We know that Father McGivney enjoyed the outdoors and Niagara College, in addition to having an active intramural baseball league in which he participated, would have appealed to his love of nature, as the Lower Niagara River runs right in front of Niagara College. So with some hiking gear and some brave companions, McGivney could climb to the base of the Niagara Gorge and view God’s grandeur in the Lower Niagara River rapids.
But it’s here that we have to take the totality of area into consideration, as people in the 1870s were accustomed to walk anywhere from 15 to 18 miles a day for both transportation and recreation. Niagara Falls itself is only five miles from Niagara College. The massive Niagara Whirlpool — another wonder of the world in its own right — is less than three miles from the campus. The Niagara’s Upper Rapids connect to Lake Erie only 20 miles to the south in Buffalo. From Niagara College to Lake Ontario is about 15 miles.
And this was before all of the above was ruined by hydroelectric plants, giant chemical conglomerates, and massive power projects on both sides of the border. Today we see maybe 70% of the water going over Niagara Falls: in McGivney’s day he would have seen Niagara Falls in its full-blast splendor.
While all United States college campuses are lovely — one need only think of the time Thomas Jefferson took on painstakingly planning out his University of Virginia — only Niagara could rightly claim that it was actually a part of the American Sublime. And it did make that claim to possible students and seminarians.
We don’t know if that’s why McGivney chose Niagara but it certainly explains how a tiny one-building college quickly grew to be both an accredited college and seminary at a time when American had only one cardinal.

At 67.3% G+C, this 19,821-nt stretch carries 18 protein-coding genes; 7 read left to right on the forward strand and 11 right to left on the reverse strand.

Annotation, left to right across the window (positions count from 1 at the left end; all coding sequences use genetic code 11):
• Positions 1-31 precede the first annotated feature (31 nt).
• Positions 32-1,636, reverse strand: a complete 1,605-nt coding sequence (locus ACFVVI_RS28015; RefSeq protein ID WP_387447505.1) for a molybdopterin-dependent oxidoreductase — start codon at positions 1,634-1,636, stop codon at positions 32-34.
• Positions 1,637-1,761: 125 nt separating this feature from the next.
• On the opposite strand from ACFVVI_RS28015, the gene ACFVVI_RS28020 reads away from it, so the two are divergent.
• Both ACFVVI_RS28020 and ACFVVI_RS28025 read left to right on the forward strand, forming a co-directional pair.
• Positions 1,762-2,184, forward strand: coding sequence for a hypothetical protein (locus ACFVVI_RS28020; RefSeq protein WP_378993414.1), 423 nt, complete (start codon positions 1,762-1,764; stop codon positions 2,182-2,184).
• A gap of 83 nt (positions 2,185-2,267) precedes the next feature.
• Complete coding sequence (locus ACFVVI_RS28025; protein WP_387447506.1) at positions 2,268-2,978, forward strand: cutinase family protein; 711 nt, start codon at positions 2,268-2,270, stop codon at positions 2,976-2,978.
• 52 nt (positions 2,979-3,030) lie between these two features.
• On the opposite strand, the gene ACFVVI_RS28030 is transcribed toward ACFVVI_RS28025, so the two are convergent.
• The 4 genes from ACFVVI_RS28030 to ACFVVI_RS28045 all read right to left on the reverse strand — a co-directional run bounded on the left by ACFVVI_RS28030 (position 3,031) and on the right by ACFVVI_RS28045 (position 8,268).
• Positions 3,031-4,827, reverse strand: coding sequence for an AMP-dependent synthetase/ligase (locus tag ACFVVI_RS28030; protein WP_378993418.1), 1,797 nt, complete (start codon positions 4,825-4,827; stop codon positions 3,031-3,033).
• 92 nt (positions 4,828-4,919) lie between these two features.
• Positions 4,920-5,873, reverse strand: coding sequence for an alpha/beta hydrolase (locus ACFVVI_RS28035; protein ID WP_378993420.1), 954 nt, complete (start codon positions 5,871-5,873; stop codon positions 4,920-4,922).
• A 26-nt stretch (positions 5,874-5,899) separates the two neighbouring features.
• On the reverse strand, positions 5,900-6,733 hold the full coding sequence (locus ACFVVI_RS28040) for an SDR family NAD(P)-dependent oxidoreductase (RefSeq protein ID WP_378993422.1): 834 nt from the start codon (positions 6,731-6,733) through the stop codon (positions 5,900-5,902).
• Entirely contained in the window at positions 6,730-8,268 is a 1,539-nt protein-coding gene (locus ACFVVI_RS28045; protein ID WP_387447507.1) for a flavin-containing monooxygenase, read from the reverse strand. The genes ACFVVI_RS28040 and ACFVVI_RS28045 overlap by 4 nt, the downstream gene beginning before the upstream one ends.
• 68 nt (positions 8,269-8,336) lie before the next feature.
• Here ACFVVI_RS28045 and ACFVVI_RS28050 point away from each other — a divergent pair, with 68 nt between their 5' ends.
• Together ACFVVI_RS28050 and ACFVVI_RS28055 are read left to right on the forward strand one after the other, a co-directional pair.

We also do not know why McGivney spent only one year at Niagara before going back home to Connecticut and then transferring to St. Mary’s in Montreal with the Society of Jesus. However, we do know for a fact that the winter that McGivney spent at Niagara College was one of the worst, if not the worst, in recorded history. And even though Our Lady of Angels had built up rapidly several formidable buildings since its founding 15 years earlier, it’s no use to think that heating these stone-and-brick monoliths was as easy as turning a dial on a thermostat or clicking the climate control button. In short, it would have been brutally cold.
We also do know that the ice, which would have formed initially in Lake Erie in November, would have eventually gone over the Falls and then jammed up the lower Niagara River — right in front of Niagara College — as late as May or even June, keeping temperatures absurdly low well into spring and early summer.
While soon-to-be-Blessed Michael McGivney did not graduate from Niagara University or its Our Lady of Angels Seminary, the imprint of the Vincentian Mission to the poor, orphan, widowed, marginalized and outcast is evident in the work that he went on to do in founding the Knights of Columbus — a fraternal organization that ministers to all of these groups. St. Vincent de Paul (and Niagara University) would be, and are rightfully, proud of him!
- father michael mcgivney